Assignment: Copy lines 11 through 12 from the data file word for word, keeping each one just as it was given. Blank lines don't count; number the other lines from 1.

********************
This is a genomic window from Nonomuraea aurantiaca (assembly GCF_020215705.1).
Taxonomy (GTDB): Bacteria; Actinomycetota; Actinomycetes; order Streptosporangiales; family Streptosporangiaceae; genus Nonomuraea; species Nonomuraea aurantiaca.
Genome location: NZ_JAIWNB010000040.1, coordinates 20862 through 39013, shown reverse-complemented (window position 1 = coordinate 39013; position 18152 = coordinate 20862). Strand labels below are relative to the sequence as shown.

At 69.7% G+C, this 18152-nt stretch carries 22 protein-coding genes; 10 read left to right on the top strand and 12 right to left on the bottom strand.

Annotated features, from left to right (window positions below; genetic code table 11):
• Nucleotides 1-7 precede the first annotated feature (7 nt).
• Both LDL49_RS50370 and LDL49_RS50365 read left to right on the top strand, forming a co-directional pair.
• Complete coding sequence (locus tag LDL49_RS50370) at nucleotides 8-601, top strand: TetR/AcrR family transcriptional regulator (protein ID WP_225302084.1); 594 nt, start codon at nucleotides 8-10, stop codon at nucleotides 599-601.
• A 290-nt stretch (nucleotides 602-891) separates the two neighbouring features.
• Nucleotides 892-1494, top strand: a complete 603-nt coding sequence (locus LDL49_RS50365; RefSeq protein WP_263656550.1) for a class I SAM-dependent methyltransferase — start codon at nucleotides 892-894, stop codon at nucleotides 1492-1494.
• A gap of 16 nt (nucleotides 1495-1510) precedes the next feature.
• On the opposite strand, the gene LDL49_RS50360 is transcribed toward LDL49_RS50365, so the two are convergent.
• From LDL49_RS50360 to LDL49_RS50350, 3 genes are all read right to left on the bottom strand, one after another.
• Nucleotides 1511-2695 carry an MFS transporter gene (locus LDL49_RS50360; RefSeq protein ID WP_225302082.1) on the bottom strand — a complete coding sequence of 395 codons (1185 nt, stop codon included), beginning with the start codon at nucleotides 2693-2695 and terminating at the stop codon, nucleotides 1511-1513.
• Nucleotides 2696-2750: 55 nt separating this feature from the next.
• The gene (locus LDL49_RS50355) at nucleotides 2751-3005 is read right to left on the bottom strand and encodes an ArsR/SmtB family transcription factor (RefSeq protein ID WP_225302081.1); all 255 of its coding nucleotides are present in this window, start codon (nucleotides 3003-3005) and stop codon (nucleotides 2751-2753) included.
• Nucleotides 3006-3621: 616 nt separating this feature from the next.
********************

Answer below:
• A gap of 16 nt (nucleotides 1495-1510) precedes the next feature.
• On the opposite strand, the gene LDL49_RS50360 is transcribed toward LDL49_RS50365, so the two are convergent.